20 June 2016
Are some people more likely to become entrepreneurs than others? Is entrepreneurship a born character trait, or is it also fuelled by life experiences?
I was fascinated by a report that I read this weekend which found that immigrants were three times more likely to be entrepreneurs than British-born people who never lived abroad. Even Brits who spent some time in another country were found to be more inclined to set up their own businesses.
It’s an idea that has been around for a while, and if you take a moment to think about it, makes perfect sense.
Stepping outside of your comfort zone and taking risks helps you to make the most of opportunities and look at them from a different perspective. Whilst getting stuck in a daily routine is easy to do, new experiences are more likely to leave you feeling inspired and motivated to do things a little differently.
Never underestimate the power of travel. When I am feeling low on inspiration, I pop over to Amsterdam – the colours, the community and the designs over there are so fascinating to me. It’s a completely different way of life and I always return with a hundred ideas or more!
It’s the same after our annual family holiday. The Maldives is an exceptionally special place for Gail and I. Just being in that environment, I am driven to replicate the luxury in our hotel, to introduce the key colours I find there into the office or to help others experience the same feeling I get when I travel. There’s simply nothing like visiting new places, places completely outside of the norm.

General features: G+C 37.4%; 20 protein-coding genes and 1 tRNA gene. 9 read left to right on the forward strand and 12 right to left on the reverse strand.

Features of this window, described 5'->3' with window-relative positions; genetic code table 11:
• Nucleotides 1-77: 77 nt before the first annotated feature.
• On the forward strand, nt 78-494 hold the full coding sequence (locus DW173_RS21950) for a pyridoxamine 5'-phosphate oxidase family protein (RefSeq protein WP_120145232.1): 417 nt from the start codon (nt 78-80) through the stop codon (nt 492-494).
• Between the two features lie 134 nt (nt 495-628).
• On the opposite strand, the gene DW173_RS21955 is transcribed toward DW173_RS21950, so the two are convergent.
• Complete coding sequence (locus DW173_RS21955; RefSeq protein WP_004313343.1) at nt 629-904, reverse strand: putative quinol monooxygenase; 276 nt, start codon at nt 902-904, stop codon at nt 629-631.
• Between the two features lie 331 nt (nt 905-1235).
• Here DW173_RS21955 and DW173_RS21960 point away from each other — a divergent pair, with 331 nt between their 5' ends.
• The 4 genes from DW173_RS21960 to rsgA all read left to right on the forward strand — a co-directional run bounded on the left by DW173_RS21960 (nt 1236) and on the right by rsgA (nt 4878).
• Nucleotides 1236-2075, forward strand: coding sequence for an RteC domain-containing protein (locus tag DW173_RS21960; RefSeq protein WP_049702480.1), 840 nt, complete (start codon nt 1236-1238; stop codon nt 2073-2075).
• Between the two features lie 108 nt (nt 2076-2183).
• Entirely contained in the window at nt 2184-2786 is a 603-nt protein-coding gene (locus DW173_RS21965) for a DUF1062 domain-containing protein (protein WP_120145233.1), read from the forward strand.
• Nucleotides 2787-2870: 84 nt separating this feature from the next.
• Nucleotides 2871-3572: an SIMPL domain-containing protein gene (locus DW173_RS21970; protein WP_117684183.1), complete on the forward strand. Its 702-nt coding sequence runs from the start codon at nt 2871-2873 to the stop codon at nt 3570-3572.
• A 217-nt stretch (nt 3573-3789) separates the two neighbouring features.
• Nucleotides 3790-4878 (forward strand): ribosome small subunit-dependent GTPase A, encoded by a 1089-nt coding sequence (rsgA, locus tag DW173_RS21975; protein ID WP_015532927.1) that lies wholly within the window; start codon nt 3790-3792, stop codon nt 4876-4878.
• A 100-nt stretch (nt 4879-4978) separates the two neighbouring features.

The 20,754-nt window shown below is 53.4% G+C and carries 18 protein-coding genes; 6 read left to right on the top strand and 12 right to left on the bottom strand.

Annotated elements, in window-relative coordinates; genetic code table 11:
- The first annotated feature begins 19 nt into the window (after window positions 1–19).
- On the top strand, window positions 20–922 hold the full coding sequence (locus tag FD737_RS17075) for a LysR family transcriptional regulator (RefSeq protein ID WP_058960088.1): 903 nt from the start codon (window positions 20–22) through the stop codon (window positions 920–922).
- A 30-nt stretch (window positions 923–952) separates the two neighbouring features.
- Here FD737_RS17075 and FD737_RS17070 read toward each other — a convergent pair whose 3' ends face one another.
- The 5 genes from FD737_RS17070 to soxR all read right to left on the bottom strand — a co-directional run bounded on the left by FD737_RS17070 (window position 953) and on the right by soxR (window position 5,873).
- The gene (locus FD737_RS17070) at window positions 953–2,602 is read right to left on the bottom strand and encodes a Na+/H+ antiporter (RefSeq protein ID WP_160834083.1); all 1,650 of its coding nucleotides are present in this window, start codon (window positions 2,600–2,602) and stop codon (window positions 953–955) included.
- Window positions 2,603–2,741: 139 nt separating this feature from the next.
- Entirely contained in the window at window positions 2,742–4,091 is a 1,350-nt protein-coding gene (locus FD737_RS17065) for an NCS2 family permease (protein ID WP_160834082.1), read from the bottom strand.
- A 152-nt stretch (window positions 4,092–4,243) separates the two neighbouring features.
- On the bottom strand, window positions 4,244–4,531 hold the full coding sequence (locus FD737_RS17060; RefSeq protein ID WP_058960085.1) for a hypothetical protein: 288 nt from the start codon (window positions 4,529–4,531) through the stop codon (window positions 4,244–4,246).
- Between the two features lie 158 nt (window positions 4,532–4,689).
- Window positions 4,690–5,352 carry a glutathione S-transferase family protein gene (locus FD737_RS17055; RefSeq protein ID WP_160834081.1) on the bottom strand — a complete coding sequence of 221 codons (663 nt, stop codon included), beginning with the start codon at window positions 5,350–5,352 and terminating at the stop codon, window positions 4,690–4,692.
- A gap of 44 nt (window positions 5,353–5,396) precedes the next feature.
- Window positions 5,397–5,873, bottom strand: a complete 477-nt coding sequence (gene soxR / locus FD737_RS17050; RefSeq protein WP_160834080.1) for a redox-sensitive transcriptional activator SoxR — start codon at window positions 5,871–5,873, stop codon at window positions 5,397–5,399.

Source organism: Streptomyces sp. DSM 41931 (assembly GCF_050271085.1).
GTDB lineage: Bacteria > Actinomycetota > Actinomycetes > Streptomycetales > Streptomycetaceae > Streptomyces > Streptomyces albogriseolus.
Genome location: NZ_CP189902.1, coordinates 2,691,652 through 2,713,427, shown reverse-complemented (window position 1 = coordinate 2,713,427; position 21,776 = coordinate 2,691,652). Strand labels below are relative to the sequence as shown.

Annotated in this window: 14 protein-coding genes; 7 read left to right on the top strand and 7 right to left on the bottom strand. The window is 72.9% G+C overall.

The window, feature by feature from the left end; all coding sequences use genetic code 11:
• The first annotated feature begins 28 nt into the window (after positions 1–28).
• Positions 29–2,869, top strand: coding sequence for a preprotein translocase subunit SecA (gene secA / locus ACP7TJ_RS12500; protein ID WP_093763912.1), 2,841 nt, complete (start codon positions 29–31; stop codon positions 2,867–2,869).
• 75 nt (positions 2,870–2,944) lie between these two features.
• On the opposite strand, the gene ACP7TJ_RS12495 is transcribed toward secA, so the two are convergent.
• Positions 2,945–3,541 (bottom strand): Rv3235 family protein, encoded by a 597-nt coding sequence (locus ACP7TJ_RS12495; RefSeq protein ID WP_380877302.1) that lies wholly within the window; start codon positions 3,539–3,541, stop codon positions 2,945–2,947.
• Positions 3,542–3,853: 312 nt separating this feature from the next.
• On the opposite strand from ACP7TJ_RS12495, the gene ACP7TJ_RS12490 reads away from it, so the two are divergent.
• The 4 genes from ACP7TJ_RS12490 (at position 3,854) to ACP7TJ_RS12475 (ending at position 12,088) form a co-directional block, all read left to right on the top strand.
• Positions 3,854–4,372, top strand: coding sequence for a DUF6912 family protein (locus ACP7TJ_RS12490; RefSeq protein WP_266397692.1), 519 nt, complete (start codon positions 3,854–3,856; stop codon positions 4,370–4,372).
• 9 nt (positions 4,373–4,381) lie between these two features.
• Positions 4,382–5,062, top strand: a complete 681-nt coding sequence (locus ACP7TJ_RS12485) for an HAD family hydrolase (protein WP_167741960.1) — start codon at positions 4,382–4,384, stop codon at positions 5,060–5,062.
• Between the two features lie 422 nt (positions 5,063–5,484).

You challenge yourself and uncover new skills. It was Tony Robbins who said: “All growth starts at the end of your comfort zone”.
I set up UKFast on the back of a long trip to America. I was thirty years old and wasn’t quite sure where the next business venture would take me, so I headed to New York. Is there a more inspirational place for a businessman? It’s also an incredibly intimidating place – you’re surrounded by every kind of person, not least highly successful business people.
There was a lot of uncertainty, but by being in a different environment, skateboarding and playing chess in Washington Square Gardens, I was able to experience how things were done on the other side of the pond.
Technology had never been a particular business interest of mine, but the States were so far ahead of Britain with tech at the time. I don’t think I would have fully understood the possibilities of the internet if I hadn’t been in uncharted territory, with an open mind and a willingness to learn and take a risk.
I still try to push my boundaries on a daily basis, even if it’s just for a short period of time. To me, running a business is about finding a balance between the routine that keeps you going and the challenges that keep you motivated. For the same reason, I try and push my team to keep developing and learning new skills.
Whether you move to a new place, you go on holiday to somewhere new or push yourself out of your comfort zone for an hour a day, it’s great practice to make you more successful in every area of your life.
How do you challenge yourself and your team?